Cidofovir ophthalmic solution is generally well tolerated in cats. Side effects may include burning or stinging of the eyes after application with stronger concentration solutions.

Human Side Effects

Cidofovir is a medication for humans, frequently with dosages different from those prescribed for your pet by a veterinarian. Due to possible side effects, humans should never use medicine dispensed for their pets and pets should not be given any medicine dispensed for a human’s use.

In humans, IV administration of cidofovir can cause genetic mutations, birth defects, abnormally low volume of semen (hypospermia), and severe kidney toxicity. If you are pregnant, talk to your veterinarian about using another medication.

Your veterinarian and veterinary pharmacist will give you specific instructions including (but not limited to) the following precautions:

  • Ensure that you do not allow this medication to contact your skin, eyes, or gums.

  • Wear disposable gloves while in contact with this medication and wash your hands with soap and water after handling.

  • Cidofovir and its byproducts are found in a treated cat's secretions and bodily waste, including saliva, vomit, urine, stool, and litter. Wear disposable gloves when cleaning up waste and handling the cat litterbox. Do not allow treated cats to lick human skin.

If you accidentally ingest this medication, immediately seek medical attention. If you come into contact with this medication without wearing gloves, immediately wash it off and call your physician or the national Poison Control Center hotline at 800-222-1222.

Call Your Vet If:

  • Severe side effects are seen (see above)

  • Your pet’s condition worsens or does not improve with treatment

  • You see or suspect an overdose

  • You have additional questions or concerns about the use of cidofovir

Cidofovir Overdose Information in Cats

An overdose of cidofovir is unlikely if the eye drops are administered correctly, but toxic effects could occur if your cat ingests the medication.

If you suspect an overdose, immediately contact your veterinarian, seek emergency veterinary care, or call an animal poison control center. Consultation fees often apply.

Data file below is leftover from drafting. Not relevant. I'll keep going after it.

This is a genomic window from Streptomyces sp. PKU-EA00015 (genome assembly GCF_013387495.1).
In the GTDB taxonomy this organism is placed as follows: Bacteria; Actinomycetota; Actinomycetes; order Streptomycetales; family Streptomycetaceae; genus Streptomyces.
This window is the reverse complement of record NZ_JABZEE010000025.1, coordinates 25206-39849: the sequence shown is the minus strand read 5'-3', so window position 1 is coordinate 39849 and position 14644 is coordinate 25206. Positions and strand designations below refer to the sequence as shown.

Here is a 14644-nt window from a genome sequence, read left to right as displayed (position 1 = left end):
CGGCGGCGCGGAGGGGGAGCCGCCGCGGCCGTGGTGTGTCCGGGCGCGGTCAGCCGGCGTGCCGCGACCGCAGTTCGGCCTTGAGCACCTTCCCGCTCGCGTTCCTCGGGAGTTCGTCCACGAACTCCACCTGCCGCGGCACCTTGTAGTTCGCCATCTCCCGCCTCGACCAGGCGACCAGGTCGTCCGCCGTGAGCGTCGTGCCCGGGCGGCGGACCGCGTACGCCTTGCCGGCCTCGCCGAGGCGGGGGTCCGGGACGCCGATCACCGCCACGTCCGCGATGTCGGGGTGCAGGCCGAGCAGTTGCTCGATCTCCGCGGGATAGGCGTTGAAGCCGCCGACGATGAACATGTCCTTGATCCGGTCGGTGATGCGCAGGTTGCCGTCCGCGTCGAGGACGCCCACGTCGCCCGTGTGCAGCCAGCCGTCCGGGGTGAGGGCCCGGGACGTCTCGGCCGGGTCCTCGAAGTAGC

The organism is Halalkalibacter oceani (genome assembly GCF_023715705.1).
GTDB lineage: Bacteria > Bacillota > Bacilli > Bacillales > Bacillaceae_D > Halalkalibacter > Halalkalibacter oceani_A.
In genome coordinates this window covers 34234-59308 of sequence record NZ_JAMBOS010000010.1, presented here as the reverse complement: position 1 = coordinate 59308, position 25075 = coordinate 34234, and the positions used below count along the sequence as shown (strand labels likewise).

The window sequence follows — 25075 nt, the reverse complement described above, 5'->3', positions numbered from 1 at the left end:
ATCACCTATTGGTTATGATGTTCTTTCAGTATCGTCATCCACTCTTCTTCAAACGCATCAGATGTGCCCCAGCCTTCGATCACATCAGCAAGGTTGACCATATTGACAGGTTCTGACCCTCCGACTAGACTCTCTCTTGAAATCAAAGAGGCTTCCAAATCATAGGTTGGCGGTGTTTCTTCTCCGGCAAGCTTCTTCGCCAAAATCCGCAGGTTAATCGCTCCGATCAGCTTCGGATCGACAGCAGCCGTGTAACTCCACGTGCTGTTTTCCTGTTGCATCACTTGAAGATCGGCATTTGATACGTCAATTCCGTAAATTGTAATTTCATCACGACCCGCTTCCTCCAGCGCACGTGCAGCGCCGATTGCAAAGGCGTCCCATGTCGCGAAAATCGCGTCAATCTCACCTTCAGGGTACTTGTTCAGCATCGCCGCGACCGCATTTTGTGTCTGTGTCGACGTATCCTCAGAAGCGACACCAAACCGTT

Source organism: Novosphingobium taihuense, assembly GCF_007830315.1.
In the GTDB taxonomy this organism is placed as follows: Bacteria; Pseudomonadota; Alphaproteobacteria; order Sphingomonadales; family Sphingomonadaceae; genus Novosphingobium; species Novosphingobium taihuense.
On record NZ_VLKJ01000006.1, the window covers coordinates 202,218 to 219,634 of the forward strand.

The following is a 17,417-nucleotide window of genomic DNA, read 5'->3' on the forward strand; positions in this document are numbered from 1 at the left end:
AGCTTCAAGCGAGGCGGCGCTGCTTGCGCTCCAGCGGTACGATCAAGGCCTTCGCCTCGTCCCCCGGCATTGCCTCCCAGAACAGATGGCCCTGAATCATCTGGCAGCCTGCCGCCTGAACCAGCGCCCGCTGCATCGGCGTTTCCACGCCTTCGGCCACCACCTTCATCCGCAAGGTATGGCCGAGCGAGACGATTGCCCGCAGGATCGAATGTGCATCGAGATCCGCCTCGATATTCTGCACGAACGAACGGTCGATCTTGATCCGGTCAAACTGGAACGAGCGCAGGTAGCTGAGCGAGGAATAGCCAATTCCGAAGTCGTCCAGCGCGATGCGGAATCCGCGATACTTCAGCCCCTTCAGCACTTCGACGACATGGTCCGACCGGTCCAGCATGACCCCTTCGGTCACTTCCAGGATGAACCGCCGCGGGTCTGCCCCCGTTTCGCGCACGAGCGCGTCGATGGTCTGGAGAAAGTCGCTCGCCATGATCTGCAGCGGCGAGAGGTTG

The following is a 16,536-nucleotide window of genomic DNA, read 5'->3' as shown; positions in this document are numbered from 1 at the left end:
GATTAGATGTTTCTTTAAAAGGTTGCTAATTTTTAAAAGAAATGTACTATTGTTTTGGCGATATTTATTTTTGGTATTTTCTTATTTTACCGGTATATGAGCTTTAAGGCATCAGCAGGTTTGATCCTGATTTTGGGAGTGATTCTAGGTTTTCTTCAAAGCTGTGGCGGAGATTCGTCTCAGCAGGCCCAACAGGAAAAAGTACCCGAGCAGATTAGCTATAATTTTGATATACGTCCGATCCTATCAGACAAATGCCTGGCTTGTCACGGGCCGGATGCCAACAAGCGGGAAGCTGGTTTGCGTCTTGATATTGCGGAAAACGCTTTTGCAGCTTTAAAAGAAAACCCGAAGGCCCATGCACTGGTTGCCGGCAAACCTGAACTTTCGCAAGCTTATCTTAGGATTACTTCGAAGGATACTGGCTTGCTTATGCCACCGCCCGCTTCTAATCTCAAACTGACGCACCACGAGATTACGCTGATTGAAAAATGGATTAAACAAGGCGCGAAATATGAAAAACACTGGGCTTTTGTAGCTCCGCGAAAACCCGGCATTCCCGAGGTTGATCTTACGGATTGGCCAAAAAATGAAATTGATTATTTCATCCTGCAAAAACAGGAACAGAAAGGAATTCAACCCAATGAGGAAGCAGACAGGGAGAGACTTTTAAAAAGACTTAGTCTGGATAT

Pet Poison Helpline (855) 764-7661

ASPCA Animal Poison Control (888) 426-4435

Cidofovir Storage for Cats

Always confirm storage requirements by reading the compounding pharmacy’s label, as different strengths or dosage forms of cidofovir may have different storage requirements.

Store this medication in the original prescription bottle in the refrigerator. Do not freeze.

Keep the container tightly closed in order to protect the medication from moisture and light.

Keep out of reach of children and pets.

Cidofovir for Cats FAQs

How much does cidofovir cost for cats?

The cost for a bottle of compounded ophthalmic cidofovir can vary slightly, depending on the veterinary compounding pharmacy's prices and the formulation amount of the medication. Prices can vary depending on the size of the bottle.

Does cidofovir need to be refrigerated?

Yes. Cidofovir ophthalmic solution is typically stored in a refrigerator. Always confirm storage requirements by reading the compounding pharmacy’s label, as different strengths, or dosage forms of cidofovir may have different storage requirements.

How long does it take for cidofovir to work in cats?

Cidofovir usually takes several doses to take effect. You should see a gradual improvement in your cat’s eye symptoms within a few days.

No vet writer or qualified reviewer has received any compensation from the manufacturer of the medication as part of creating this article. All content contained in this article is sourced from public sources or the manufacturer

Featured Image: eclipse_images/ E+ via Getty Images


Meulen K van der, Garre B, Croubels S, Nauwynck H. In vitro comparison of antiviral drugs against feline herpesvirus 1. BMC Veterinary Research. 2006;2:13.

Fontenelle JR, Powell CC, Veir JK, Radecki SV, Lappin MR. Effect of topical ophthalmic application of cidofovir on experimentally induced primary ocular feline herpesvirus-1 infection in cats. American Journal of Veterinary Research. 2008;69:289–293.



Molly Price, DVM


Molly Price, DVM


Dr. Molly Price has practiced small animal medicine for over 20 years and is a graduate of Texas A&M College of Veterinary Medicine. She...